Church on the Prowl: The Lion Tamer’s Lament
I’m telling you, things are getting a little wild. First the Vatican observer at the UN offices in Geneva answered criticisms on the sex abuse scandal by telling everyone that the real abuse behind the scandal is homosexuality, and by telling other organizations to do as much to get their act together as the Church has done (see The abuse is homosexuality).
Then the Vatican observer at the UN in New York, Archbishop Celestino Migliore, warned the General Assembly against the abuse of power, especially in making aid dependent on secularist behavioral changes (see Speaking truth to power).
Then, last Friday, a Vatican diplomat turned up the heat by rebuking a major European assembly for the false use of the idea of tolerance.
And on Monday Archbishop Migliore was back in action, taking advantage of a review of the results of the 1994 Cairo Conference to point out that all “population bomb” theories have been discredited, and that the Vatican has been proved right over the past fifteen years in its consistent assertion that population growth is essential to sound development.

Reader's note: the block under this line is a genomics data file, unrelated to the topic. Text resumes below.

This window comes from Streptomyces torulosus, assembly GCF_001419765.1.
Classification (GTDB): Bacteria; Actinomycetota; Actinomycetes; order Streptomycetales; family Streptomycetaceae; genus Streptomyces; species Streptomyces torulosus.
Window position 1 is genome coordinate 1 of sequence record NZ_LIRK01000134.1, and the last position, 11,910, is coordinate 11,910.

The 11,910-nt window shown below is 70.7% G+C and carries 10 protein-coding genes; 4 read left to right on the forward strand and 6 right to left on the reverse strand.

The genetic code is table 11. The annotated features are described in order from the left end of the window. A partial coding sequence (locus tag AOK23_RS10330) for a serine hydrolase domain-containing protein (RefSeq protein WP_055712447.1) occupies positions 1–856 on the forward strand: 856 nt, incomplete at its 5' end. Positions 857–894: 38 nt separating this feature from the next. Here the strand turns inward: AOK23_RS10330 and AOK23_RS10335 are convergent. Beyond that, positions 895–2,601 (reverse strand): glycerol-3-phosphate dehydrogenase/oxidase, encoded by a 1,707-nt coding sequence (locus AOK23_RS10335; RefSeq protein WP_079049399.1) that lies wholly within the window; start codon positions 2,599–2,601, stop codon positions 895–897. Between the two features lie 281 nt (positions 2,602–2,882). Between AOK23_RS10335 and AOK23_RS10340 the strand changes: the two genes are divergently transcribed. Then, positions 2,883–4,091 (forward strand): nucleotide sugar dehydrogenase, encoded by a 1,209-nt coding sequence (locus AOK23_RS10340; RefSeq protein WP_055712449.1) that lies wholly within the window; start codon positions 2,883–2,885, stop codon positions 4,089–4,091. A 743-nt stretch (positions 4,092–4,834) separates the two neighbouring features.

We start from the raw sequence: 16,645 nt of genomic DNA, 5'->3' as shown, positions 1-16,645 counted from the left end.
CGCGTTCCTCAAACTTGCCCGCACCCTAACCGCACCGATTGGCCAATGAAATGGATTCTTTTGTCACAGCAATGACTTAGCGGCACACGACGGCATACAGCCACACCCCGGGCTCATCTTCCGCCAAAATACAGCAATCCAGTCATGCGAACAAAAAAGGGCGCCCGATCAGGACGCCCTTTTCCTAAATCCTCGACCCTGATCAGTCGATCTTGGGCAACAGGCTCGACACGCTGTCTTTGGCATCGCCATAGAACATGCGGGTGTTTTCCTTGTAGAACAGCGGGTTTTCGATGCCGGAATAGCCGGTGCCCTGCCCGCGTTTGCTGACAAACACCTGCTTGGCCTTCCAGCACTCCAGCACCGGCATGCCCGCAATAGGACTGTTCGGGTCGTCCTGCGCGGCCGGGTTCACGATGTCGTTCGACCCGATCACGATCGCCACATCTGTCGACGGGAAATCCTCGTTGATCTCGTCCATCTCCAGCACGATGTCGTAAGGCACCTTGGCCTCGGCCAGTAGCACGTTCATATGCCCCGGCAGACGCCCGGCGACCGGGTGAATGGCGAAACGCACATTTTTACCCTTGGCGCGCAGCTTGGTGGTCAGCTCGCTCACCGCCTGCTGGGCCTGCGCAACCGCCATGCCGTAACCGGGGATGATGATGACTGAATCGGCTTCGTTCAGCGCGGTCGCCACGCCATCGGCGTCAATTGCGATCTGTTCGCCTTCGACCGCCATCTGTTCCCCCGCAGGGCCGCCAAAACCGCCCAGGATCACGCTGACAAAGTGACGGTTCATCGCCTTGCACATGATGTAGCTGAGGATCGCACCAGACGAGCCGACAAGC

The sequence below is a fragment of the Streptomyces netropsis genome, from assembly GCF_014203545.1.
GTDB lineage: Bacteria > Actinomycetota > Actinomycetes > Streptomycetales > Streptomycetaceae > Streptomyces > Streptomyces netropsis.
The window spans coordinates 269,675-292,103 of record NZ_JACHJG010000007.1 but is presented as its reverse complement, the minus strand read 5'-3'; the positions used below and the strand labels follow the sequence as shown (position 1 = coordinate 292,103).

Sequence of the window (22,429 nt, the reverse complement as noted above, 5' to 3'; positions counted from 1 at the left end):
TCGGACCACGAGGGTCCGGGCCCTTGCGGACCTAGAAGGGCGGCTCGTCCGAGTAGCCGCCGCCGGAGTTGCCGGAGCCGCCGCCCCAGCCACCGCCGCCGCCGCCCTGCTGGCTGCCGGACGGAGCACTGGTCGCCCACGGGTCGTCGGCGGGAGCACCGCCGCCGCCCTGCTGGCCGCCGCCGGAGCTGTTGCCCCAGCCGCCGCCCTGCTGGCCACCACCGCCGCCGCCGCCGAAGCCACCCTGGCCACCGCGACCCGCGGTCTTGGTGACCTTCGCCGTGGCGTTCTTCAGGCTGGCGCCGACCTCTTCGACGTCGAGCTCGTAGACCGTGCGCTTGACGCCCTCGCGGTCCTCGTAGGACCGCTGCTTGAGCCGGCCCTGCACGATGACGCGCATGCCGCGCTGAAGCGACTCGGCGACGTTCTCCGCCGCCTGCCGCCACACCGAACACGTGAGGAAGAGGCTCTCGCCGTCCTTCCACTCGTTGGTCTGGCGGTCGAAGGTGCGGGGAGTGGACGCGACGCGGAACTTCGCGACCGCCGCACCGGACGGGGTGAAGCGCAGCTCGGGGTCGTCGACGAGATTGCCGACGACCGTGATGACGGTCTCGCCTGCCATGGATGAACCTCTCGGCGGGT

Now combine all this undiplomatic diplomacy with the two very strong appointments in the curia announced last Saturday (see Making people squirm) and with the Vatican’s even bolder preemptive strike yesterday in welcoming the efforts of local Anglican congregations to reunite with Rome (The Pope’s bold invitation to Anglicans).
And let’s not forget the Apostolic Visitation of American women religious, which actually has a web site complete with contact information that even a poor layman can use to tell his horror stories: http://apostolicvisitation.org/en/index.html.
Now stop. I thought we had all this under control. In the good old days the Vatican was so predictable that we critics could earn our bread mostly by recycling old articles. If this keeps up, how am I supposed to eat?
Sigh. Apparently C. S. Lewis was right all along. Aslan is not a tame lion—neither in His Heaven nor in His Church.
All comments are moderated. To lighten our editing burden, only current donors are allowed to Sound Off. If you are a donor, log in to see the comment form; otherwise please support our work, and Sound Off!